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Posts Tagged ‘Isabel Bolton’

Here’s a post from Blogging Woolf contributor Alice Lowe on Isabel Bolton, who has been compared by critics to Virginia Woolf. In this post, Alice links us to an essay on the mid-20th-century author that she published in Bloom and The Millions.

Alice Lowe -- still writing

My discovery of the obscure mid-20th-century novelist Isabel Bolton led to extensive research and an exploratory essay. I wasn’t surprised when early in my search I discovered critics’ comparisons of Bolton to Virginia Woolf, and when I read the first of Bolton’s modernist novels I could indeed see similarities in style and theme.

“In Search of Isabel Bolton” was jointly published this month by Bloom (linked here), one of my favorite sites for obvious reasons: a focus on late bloomers, qualified by the question “‘Late’ according to whom?”, and in the esteemed online magazine The Millions(linked here).

This project, on the heels of an earlier piece about Lillie Coit, is leading me into new territory in my writing, more research-based essays. I can hardly wait to see what happens next!

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On a long travel day home from the Woolf conference in Pennsylvania and a side-trip to Maine, I was fortunate to be able to passgornick the time with Vivian Gornick’s new memoir, The Odd Woman and the City, a gift from my friend in Maine.

I was taken by surprise when, about halfway through the book, Gornick diverts from her mostly personal musing with a lengthy passage that starts: “She was born Mary Britton Miller in New London, Connecticut, in 1883….” She goes on to state that Mary Miller lived in New York and wrote stories and poetry that went unnoticed. Then in 1946, at the age of 63, she published a novel, Do I Wake or Sleep, under the pen name Isabel Bolton. It was followed in 1949 and 1952 by The Christmas Tree and Many Mansions.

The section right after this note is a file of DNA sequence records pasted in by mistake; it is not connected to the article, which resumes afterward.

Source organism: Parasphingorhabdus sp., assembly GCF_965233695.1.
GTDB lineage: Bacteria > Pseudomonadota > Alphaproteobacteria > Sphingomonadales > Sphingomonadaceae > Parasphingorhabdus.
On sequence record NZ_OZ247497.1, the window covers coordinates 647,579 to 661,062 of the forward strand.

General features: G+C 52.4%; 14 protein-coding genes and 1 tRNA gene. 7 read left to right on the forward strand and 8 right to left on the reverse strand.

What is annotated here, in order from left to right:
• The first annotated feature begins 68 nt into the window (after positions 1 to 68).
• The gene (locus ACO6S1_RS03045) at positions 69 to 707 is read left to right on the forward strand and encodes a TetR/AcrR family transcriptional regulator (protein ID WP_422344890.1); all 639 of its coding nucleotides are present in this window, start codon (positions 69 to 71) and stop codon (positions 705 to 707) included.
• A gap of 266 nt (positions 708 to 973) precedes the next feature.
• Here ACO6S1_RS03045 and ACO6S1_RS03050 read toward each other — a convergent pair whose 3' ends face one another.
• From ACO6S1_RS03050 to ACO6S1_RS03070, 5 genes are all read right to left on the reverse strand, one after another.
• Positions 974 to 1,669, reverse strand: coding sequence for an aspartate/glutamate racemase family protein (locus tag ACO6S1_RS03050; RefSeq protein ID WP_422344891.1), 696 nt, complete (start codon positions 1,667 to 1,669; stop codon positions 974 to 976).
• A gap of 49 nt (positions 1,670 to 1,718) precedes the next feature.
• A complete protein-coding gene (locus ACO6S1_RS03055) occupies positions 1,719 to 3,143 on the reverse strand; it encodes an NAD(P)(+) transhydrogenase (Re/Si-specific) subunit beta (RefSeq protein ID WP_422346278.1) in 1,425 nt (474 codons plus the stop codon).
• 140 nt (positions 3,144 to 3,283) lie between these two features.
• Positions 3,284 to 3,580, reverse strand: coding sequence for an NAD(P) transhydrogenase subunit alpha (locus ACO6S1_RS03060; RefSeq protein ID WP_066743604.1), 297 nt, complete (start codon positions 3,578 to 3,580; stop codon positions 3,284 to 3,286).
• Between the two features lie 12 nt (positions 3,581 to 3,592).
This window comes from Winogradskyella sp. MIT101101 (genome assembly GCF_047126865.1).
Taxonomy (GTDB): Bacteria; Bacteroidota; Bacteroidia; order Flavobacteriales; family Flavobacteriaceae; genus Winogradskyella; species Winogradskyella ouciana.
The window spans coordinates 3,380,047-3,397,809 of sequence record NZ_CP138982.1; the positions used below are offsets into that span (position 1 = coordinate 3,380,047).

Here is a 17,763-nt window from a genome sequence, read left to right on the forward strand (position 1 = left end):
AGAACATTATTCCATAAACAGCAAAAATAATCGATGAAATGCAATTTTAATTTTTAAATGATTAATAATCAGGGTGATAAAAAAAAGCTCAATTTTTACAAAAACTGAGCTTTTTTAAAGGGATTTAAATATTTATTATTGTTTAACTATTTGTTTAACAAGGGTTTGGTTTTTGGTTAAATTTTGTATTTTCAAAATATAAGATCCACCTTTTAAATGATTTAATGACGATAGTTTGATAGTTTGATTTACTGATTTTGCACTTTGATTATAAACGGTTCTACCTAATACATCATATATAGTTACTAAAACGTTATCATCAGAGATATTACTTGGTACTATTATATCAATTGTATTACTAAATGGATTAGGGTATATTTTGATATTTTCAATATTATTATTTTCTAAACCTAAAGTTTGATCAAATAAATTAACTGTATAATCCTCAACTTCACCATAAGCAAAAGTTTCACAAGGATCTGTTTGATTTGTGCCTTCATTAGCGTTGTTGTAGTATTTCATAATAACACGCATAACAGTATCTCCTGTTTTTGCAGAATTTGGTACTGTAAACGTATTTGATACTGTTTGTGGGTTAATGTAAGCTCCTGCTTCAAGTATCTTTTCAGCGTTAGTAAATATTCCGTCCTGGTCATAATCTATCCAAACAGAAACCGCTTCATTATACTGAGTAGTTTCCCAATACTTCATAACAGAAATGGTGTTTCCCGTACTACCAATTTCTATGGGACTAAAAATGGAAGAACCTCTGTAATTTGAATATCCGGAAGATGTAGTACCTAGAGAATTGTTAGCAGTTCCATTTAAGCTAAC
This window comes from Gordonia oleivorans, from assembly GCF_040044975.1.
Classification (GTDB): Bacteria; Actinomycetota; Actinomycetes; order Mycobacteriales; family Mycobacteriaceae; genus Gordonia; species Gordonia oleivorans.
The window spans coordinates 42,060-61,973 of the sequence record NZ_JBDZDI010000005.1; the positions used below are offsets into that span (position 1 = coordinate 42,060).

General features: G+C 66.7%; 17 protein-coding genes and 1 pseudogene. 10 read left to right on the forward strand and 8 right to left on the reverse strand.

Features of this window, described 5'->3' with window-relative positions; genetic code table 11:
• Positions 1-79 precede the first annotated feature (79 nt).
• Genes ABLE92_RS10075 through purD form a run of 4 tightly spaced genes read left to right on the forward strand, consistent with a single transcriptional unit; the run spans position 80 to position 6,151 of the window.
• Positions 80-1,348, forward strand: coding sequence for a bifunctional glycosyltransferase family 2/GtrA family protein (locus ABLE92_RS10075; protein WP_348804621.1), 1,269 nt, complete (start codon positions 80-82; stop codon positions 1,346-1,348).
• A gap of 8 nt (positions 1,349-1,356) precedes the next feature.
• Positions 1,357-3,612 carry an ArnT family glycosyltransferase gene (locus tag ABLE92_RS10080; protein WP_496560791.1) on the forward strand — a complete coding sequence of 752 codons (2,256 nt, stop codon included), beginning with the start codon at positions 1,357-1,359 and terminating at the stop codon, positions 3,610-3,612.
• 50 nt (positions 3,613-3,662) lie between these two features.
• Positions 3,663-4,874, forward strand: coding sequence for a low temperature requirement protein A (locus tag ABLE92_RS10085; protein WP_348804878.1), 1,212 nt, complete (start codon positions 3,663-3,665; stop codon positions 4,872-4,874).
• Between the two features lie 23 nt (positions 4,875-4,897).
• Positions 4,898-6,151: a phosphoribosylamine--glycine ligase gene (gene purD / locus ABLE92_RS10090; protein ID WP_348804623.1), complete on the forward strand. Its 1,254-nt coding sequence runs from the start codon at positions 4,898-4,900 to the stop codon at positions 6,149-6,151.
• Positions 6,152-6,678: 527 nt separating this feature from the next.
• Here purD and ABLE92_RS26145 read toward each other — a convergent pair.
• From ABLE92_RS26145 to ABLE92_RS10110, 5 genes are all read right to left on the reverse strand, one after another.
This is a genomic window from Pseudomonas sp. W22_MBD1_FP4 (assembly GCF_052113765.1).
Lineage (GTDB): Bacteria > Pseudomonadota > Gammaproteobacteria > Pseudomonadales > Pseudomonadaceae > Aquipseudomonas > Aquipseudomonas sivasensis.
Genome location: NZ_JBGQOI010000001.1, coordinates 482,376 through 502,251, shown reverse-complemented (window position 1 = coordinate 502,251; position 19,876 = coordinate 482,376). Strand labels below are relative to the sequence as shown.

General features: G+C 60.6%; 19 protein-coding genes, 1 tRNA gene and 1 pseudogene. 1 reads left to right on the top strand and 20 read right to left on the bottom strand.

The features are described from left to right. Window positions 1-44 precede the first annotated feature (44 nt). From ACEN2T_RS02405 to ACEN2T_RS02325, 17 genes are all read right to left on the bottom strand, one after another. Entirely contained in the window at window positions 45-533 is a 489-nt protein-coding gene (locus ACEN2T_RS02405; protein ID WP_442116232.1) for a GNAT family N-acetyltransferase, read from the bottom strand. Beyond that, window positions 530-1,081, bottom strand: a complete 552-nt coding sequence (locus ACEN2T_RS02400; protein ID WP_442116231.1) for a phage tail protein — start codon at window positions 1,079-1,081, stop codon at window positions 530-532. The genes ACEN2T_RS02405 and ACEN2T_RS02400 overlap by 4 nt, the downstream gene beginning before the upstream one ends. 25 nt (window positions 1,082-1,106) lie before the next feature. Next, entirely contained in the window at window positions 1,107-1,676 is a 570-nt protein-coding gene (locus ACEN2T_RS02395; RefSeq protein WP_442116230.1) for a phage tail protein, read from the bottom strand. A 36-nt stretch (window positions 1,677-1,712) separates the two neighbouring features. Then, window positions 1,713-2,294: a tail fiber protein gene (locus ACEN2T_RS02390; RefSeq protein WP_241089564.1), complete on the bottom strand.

Her work was lauded by Diana Trilling in The Nation and Edmund Wilson in The New Yorker, who likened her modernist prose to Virginia Woolf’s. She nevertheless slipped into obscurity until the nineties, when the three novels were re-published as a trilogy, New York Mosaic. Yet she remains unknown today. She published two volumes of poetry, a memoir, and another novel before she died in 1975.

Gornick focuses on her own theme, the self and the city. In Do I Wake or Sleep, Millicent in New York — much like Clarissa Dalloway in London — observes: “What a strange, what a fantastic city … there was something here that one experienced nowhere else on earth.”

I was fascinated even before I learned about the comparison to Woolf. I found New York Mosaic at the public library and launched into it. Do I Wake or Sleep is Millicent’s interior voice over a 24-hour period — sound familiar?  The prose is stunning. Here’s a sentence from the first page:

There was, she thought, a magic, an enchantment — these myriad rainbow lights, now soft and low, now deeper, stronger — all the stops and chords and colors played like organ voluntaries, over the moon, the clouds, the grass.

I’m still reading, completely hooked. I’ve ordered the trilogy — I have to have it, a library copy just won’t do — along with her memoir. I’m off and running on what looks to be a fairly extensive research project and have had interest expressed in a profile I plan to write. Too bad I didn’t find her before the conference on Woolf’s Female Contemporaries!

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